• Don’t feed the trolls.  Many of us here have been hurt and wounded deeply.  We’ve been told that we’re “abominable,” or that we’re “twisting scripture to support our beliefs,” or that we are, in some way, “less than” in the eyes of God.  Know that you are loved, whoever you are.  If someone does choose to be a “drive-by shooter” in the comments, it’s better not to respond; drive-by posts are best left alone so that they can be unceremoniously deleted.
  • Be sensitive.  We don’t like to be overly legalistic; that’s contrary to our very ministry.  But at the same time, temperate language – and, dare we say, political correctness – will go much further than Bible verses.  Don’t refer to being gay as a “lifestyle.”  It’s better to say “gay” than “homosexual.”  If you’re responding to a transgender person, use his/her preferred pronoun, if you know it.  Even if you don’t think you should have to do things that way, you will be seen in a much better light if you do, and those are simple things that you can do to have a civil discussion.
  • Avoid walls of text.  Sometimes comments do have to be lengthy, particularly if you are responding to numerous points.  But remember, entire memoirs have been written using only six words.  More is not always better.  Be as concise as possible, but still make your entire point.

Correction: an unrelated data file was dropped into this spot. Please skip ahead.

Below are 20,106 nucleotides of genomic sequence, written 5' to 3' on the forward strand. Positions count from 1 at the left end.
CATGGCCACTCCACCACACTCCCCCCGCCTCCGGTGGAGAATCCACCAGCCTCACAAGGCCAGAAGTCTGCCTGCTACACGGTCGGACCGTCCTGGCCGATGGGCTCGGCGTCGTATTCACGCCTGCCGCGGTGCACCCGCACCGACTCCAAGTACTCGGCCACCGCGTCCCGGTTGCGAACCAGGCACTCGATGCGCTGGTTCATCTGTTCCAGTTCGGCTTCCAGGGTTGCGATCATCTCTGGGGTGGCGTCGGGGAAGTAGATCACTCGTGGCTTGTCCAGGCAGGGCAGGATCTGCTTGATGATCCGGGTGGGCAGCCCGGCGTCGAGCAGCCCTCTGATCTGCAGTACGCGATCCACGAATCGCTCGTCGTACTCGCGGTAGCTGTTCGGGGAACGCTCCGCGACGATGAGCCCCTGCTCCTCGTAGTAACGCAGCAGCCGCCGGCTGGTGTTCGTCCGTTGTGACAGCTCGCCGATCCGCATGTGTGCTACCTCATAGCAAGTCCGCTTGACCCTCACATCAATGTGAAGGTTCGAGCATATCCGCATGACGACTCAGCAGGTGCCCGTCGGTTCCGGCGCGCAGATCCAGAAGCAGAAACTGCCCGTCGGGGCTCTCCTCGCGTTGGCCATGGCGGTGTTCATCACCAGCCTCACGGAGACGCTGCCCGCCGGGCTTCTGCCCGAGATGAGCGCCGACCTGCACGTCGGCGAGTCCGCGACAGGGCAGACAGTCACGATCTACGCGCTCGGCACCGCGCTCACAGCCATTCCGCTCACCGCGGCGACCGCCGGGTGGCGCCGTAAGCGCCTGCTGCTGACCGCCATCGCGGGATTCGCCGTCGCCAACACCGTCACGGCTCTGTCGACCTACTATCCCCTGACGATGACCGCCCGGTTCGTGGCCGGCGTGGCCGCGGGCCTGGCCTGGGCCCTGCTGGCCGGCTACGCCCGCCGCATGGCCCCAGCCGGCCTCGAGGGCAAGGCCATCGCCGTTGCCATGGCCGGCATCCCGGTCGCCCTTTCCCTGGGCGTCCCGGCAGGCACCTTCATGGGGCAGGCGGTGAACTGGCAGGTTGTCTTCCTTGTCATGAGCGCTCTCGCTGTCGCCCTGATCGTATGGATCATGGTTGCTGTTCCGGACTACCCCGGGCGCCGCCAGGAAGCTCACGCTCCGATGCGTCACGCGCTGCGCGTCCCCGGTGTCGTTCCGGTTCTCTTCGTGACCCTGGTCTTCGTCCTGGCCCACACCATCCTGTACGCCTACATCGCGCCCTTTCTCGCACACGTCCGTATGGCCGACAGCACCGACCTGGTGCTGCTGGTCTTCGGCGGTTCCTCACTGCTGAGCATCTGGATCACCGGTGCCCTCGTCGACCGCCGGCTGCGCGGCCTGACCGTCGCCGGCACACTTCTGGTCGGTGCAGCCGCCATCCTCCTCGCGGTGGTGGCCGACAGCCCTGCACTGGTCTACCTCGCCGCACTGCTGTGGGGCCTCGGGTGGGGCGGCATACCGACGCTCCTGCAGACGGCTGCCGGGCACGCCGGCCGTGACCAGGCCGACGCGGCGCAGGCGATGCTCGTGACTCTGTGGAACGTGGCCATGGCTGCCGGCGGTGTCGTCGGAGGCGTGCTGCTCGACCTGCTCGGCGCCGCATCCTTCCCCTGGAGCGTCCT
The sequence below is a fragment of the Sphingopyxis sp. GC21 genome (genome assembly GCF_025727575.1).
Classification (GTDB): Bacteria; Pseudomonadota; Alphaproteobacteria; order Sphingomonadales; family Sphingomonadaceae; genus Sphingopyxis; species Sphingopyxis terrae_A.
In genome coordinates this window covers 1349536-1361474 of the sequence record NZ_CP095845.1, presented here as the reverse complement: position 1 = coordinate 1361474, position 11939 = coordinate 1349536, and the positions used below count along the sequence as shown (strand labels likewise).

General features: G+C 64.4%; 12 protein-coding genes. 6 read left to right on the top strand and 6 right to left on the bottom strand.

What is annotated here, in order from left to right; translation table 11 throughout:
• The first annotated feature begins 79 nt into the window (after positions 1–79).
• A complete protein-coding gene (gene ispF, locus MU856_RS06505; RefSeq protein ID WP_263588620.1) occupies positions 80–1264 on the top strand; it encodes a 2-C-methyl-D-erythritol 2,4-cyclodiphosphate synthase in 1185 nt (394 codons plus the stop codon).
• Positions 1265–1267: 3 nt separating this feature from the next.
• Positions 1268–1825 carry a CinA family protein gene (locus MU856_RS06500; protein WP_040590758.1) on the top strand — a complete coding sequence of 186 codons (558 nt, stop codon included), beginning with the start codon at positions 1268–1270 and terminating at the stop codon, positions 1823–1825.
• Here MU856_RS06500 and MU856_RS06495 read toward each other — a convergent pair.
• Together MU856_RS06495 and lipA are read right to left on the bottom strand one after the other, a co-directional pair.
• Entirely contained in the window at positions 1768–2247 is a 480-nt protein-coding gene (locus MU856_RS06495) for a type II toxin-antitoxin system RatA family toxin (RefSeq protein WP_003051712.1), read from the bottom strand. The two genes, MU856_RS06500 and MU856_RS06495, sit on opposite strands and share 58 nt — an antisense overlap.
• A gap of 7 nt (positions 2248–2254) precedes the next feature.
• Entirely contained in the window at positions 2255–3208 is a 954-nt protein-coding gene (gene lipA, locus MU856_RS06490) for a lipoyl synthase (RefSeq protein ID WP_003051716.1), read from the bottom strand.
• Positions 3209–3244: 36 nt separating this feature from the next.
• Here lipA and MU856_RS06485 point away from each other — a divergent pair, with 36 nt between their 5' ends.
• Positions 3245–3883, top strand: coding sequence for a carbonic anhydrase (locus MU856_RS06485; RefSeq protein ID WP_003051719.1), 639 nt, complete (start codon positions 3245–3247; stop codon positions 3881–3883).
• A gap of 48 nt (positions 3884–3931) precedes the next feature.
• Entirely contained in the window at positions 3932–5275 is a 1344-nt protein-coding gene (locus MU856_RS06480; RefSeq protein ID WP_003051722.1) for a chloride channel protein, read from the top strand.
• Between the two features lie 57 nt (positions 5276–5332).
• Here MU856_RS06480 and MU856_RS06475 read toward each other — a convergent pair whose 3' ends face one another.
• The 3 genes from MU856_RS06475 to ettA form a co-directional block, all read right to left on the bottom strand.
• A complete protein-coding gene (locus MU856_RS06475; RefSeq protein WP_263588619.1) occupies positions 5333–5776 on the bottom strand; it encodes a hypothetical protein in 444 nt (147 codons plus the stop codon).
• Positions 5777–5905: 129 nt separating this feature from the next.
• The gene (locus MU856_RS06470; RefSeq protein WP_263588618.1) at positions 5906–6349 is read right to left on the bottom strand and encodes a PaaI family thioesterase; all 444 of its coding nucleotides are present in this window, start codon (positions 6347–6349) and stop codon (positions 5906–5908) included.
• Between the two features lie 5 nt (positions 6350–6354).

• This is a Christian-oriented forum. People of any faith (or of no faith) are welcome here, but please understand that this blog is a Christian blog.  Coming in and dismissing our spiritual beliefs as “mythology” or “fairy tales,” or demanding that we prove the existence of God is extremely disrespectful and will not be permitted.
  • Listen to the moderators.  If a moderator asks you to refactor your statement or refrain from a certain behavior, please do so rather than arguing.  If you don’t understand the moderator’s request, ask for clarification rather than making assumptions.  If your comment is deleted, do not complain about your comment being deleted or try to repost it; it was deleted because it wasn’t constructive to the discussion based on the above rules or in the moderator’s best judgment.  Good faith will be extended to you as much as you are willing to extend it to others; if you are being civil and polite, the moderators are much more willing to be lenient than if you are being hostile and challenging every statement they make.  If you are blocked or banned from commenting and feel that you have been blocked unfairly, you may e-mail Susan or Robert Cottrell and explain why you think such actions were unfair.  The blog owners’ decision, however, is final.

We ask anyone commenting on this blog to respect these rules. If you are breaking one of these rules, you’ll usually be referred to this page before being banned, but moderators are not required to do so.  Thank you for participating in the discussion, and God bless! 🙂